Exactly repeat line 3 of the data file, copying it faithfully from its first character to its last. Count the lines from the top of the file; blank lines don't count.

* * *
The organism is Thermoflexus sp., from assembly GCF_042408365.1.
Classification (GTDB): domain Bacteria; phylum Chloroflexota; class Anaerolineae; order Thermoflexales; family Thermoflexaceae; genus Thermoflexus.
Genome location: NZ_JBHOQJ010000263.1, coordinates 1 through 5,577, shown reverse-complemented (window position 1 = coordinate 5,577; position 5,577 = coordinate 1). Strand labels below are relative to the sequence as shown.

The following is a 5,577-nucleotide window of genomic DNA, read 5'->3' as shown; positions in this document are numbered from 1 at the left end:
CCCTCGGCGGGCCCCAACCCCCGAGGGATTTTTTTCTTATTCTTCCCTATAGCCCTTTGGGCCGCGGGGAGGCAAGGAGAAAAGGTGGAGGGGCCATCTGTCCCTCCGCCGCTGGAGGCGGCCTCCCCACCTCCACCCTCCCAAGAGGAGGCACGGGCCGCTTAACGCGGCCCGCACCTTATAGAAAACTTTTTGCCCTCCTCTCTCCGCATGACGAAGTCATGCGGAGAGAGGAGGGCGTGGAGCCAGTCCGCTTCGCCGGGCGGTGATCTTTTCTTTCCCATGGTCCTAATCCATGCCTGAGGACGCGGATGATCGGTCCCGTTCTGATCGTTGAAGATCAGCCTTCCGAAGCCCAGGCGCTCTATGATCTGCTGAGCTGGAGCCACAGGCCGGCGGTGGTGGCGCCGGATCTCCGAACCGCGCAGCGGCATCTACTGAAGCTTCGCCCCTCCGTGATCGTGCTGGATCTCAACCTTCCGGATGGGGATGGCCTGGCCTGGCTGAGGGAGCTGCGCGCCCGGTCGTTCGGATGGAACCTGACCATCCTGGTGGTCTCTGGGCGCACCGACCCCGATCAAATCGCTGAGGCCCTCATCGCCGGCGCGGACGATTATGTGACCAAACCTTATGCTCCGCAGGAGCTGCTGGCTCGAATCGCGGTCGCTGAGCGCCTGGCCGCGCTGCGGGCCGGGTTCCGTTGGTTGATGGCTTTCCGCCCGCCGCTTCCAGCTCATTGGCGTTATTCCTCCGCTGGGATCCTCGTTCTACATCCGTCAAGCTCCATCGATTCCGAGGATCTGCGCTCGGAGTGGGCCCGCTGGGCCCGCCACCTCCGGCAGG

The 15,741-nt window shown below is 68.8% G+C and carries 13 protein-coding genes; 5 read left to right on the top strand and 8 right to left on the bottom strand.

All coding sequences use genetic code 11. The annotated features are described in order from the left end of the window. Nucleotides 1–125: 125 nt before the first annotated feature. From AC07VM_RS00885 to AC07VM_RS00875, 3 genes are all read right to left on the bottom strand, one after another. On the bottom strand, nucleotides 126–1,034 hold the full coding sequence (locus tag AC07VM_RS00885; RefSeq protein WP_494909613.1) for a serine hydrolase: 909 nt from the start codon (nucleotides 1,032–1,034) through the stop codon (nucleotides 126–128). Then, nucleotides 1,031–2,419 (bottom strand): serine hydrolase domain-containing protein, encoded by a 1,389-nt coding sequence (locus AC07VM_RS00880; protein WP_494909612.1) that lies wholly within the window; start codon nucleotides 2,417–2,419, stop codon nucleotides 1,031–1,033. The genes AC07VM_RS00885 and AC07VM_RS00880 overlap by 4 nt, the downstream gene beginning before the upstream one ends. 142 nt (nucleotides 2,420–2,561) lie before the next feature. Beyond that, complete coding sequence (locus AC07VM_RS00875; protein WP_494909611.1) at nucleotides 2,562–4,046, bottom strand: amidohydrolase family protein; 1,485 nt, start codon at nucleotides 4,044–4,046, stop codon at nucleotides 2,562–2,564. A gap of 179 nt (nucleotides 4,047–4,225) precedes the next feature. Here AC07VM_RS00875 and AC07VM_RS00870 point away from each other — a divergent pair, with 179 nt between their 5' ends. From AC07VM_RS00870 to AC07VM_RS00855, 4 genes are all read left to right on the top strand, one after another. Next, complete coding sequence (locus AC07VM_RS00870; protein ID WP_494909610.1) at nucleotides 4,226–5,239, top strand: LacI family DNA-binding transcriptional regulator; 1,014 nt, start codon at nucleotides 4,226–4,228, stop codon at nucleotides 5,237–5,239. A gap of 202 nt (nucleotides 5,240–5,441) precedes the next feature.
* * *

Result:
Genome location: NZ_JBHOQJ010000263.1, coordinates 1 through 5,577, shown reverse-complemented (window position 1 = coordinate 5,577; position 5,577 = coordinate 1). Strand labels below are relative to the sequence as shown.